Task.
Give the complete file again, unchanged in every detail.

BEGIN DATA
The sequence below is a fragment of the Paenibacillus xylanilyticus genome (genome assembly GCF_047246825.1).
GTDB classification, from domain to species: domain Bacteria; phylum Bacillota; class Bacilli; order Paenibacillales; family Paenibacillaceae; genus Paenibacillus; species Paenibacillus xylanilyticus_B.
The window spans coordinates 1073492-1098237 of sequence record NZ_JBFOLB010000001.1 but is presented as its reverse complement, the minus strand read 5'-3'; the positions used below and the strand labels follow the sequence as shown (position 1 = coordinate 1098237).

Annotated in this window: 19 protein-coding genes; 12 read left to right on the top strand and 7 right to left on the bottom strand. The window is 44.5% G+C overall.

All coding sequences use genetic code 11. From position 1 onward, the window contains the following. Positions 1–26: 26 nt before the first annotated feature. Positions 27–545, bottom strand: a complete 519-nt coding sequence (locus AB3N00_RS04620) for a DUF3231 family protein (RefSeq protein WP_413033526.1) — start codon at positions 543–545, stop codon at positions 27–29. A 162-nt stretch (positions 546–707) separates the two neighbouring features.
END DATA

The sequence below is a fragment of the Paenibacillus xylanilyticus genome (genome assembly GCF_047246825.1).
GTDB classification, from domain to species: domain Bacteria; phylum Bacillota; class Bacilli; order Paenibacillales; family Paenibacillaceae; genus Paenibacillus; species Paenibacillus xylanilyticus_B.
The window spans coordinates 1073492-1098237 of sequence record NZ_JBFOLB010000001.1 but is presented as its reverse complement, the minus strand read 5'-3'; the positions used below and the strand labels follow the sequence as shown (position 1 = coordinate 1098237).

Annotated in this window: 19 protein-coding genes; 12 read left to right on the top strand and 7 right to left on the bottom strand. The window is 44.5% G+C overall.

All coding sequences use genetic code 11. From position 1 onward, the window contains the following. Positions 1–26: 26 nt before the first annotated feature. Positions 27–545, bottom strand: a complete 519-nt coding sequence (locus AB3N00_RS04620) for a DUF3231 family protein (RefSeq protein WP_413033526.1) — start codon at positions 543–545, stop codon at positions 27–29. A 162-nt stretch (positions 546–707) separates the two neighbouring features.